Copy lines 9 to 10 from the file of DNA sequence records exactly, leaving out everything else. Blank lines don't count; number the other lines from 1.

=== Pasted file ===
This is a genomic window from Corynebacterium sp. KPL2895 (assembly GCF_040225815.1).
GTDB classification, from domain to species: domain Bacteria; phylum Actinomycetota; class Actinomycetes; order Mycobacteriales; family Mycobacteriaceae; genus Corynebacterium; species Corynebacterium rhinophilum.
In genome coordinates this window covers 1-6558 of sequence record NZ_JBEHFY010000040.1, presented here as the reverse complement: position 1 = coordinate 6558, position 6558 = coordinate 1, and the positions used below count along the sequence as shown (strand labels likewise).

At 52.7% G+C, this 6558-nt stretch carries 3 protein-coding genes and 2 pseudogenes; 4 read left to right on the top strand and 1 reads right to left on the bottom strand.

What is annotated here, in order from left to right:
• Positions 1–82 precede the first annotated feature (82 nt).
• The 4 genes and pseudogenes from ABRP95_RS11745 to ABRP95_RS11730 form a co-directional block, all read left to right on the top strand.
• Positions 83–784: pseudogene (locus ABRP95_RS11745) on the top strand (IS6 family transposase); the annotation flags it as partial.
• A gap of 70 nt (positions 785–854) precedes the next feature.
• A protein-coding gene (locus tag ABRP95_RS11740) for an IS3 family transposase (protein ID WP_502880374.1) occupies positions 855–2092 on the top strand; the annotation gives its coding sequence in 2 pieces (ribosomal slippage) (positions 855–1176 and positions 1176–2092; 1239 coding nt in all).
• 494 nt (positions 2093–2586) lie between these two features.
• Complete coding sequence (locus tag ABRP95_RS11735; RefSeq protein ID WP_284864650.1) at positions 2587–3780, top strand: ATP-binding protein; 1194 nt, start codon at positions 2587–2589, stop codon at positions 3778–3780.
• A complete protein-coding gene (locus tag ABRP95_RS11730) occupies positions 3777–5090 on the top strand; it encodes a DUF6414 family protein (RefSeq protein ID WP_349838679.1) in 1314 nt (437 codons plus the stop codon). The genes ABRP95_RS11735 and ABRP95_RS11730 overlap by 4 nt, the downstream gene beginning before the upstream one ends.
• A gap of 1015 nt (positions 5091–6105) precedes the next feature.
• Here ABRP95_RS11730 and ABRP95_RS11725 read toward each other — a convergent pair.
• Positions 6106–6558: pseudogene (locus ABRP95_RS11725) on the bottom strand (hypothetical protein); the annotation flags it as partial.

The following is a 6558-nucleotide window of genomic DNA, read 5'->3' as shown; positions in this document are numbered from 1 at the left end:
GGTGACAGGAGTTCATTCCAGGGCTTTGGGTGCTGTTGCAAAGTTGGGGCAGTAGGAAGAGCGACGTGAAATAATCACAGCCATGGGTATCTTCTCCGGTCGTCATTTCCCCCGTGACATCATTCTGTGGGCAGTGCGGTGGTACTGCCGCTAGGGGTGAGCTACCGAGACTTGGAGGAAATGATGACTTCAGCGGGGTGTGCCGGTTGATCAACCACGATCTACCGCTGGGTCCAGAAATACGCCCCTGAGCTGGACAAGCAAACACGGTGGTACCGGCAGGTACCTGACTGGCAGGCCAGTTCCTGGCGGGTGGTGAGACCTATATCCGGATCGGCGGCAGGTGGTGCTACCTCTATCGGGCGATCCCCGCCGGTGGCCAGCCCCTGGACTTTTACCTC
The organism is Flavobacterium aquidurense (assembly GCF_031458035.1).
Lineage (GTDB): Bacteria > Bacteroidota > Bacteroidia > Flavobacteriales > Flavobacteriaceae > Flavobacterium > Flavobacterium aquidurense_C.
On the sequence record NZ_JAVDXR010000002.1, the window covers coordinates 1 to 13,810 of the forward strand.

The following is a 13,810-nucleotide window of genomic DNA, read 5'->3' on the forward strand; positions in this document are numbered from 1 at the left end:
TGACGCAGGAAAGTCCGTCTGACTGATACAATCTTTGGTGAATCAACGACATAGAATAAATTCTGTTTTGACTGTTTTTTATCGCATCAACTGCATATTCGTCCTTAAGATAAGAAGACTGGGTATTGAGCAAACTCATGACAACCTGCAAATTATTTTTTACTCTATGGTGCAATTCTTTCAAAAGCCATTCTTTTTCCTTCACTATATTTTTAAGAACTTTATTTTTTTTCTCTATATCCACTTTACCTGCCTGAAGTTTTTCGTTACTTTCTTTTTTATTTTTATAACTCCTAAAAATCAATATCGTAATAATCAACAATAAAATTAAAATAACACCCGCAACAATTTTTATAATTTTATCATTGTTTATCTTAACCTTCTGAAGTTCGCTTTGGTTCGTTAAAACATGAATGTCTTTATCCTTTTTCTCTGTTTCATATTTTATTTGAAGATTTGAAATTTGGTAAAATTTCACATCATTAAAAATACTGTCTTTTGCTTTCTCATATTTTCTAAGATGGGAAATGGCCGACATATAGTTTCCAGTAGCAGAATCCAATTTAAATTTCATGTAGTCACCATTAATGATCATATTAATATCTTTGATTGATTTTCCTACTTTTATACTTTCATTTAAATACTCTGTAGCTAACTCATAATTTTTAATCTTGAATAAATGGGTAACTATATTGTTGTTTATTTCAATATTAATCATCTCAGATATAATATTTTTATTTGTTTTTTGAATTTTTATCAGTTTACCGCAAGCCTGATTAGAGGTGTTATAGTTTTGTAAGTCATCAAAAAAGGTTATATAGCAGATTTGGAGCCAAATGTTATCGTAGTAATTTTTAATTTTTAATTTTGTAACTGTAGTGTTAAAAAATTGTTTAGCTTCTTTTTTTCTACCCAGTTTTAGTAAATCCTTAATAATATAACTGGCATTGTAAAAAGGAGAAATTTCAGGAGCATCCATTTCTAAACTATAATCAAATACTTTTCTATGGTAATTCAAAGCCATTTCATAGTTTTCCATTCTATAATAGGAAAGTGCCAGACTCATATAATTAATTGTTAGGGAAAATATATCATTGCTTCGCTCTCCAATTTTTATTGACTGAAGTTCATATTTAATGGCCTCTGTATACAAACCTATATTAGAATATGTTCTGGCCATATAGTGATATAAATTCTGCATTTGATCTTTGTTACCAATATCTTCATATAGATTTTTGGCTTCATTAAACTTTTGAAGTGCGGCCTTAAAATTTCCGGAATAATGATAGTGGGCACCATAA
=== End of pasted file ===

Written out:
• A gap of 70 nt (positions 785–854) precedes the next feature.
• A protein-coding gene (locus tag ABRP95_RS11740) for an IS3 family transposase (protein ID WP_502880374.1) occupies positions 855–2092 on the top strand; the annotation gives its coding sequence in 2 pieces (ribosomal slippage) (positions 855–1176 and positions 1176–2092; 1239 coding nt in all).